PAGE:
A proof of concept of a technological platform based on activity reporters (“TRAP/ permanent access to transiently active neurons”) and light-sheet microscopy has been obtained, that will allow mapping pain pathways under different pathological or pharmacological conditions. A computational platform to mathematically simulate the “NGF system” has been designed, for simulating in silico the effects of drugs targeting different points of the complex system.
New mouse models, in which the NGF and the EC pain pathways have been specifically disrupted at different points and in different cells, have been exploited , to study how pain responses will be affected. A transcriptomic gene expression profiling of brain areas from these mice, under different pathological or pharmacological conditions, has been performed, to discover new pathways and targets related to pain. Congenital insensitivity to pain is a rare pathological condition, the other side of the coin of CP. Mouse models of two painlessness genetic disorders in patients, Hereditary Sensory Neuropathies HSAN IV and HSAN V, linked respectively to mutations in the TrkA and NGF genes, have been produced and will be used to dissect the clinical phenotype of HSAN patients and the respective role of TrkA receptor versus NGF in pain responses.
Concerning the EC system, NP determines a decrease in cortical synaptic plasticity, via a reduction of EC receptor CBR1 expression. Consistently, the deletion of CBR1 expression in neurons correlates with a reduced threshold for pain and CBR1 are necessary for the analgesic effect of electroacupunture. A novel form of the CBR1, specifically expressed in mitochondria (mtCB1Rs), has been discovered to mediate the functional effects of EC in the central nervous system, a finding whose relation to pain responses is currently investigated.
Antibodies or ligand scavengers targeting NGF or its receptors TrkA, p75-NTR or sortilin have been used in different pain models, to compare their analgesic properties and study the underlying mechanisms. The analgesic actions by anti NGF and anti TrkA antibodies in a NP model were found to outlast the last dosing by up to three months. The remarkable long lasting analgesia by NGF/TrkA targeting antibodies will be correlated to changes in gene expression and in epigenetic mechanisms occurring in the pain pathways.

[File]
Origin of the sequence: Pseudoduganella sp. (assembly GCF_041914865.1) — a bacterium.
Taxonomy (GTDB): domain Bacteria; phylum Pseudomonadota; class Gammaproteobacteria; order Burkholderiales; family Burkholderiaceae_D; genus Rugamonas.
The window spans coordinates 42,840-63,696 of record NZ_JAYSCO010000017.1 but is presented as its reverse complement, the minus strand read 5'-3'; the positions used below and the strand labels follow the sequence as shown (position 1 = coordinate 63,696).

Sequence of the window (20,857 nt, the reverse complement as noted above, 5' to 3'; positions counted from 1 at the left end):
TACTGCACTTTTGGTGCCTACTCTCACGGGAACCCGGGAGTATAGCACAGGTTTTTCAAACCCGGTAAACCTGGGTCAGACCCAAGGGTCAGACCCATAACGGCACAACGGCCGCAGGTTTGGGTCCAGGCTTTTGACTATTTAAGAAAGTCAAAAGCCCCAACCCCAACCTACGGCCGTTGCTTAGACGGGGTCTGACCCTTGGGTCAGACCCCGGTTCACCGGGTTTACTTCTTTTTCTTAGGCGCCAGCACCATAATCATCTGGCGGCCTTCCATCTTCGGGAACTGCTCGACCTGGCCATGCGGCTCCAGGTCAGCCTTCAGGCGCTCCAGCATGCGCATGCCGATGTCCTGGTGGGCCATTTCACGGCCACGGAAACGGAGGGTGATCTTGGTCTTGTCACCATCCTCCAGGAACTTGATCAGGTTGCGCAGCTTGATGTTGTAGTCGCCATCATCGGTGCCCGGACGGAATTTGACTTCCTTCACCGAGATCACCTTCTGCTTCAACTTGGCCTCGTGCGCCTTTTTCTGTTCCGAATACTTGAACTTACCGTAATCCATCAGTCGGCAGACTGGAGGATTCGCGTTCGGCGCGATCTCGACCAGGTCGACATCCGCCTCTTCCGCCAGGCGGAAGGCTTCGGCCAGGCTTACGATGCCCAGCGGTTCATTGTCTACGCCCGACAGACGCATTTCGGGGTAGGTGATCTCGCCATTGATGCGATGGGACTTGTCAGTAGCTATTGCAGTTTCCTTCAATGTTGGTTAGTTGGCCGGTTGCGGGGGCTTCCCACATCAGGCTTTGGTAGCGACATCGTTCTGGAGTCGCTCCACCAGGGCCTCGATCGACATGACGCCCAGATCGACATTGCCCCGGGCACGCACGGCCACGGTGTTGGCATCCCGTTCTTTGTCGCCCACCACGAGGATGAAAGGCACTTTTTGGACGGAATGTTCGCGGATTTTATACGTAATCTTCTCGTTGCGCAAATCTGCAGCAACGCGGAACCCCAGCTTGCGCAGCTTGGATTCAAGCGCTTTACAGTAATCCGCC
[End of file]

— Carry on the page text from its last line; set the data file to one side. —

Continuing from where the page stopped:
Concerning safety, it was found that the adverse event of “accelerated OA”, that had been reported in a subset of patients receiving antiNGF antibodies as a treatment for OA, particularly in association with NSAIDs intake, can be replicated in rodents (clinical-to-preclinical translation), providing a strong basis for a rational investigation of safer approaches targeting the same molecular pathway.
Expected final results and their potential impact and use
The NGF and the EC systems are crucial regulators of pain pathways. The PAINCAGE project is in the unique position to compare different approaches targeting these systems, in terms of analgesic pharmacological effectiveness, safety and activation of downstream molecular targets. The results of the project will provide a solid basis to accelerate the development of already identified second-generation therapeutics, based on the “NGF target” system, as well as for the identification and validation of new druggable targets emerging from the elucidated mechanisms. It will also identify biomarkers for NP, validated in animal models and clinical samples, that could result in future clinical benefits, for the stratification of patients suffering from different neuropathies.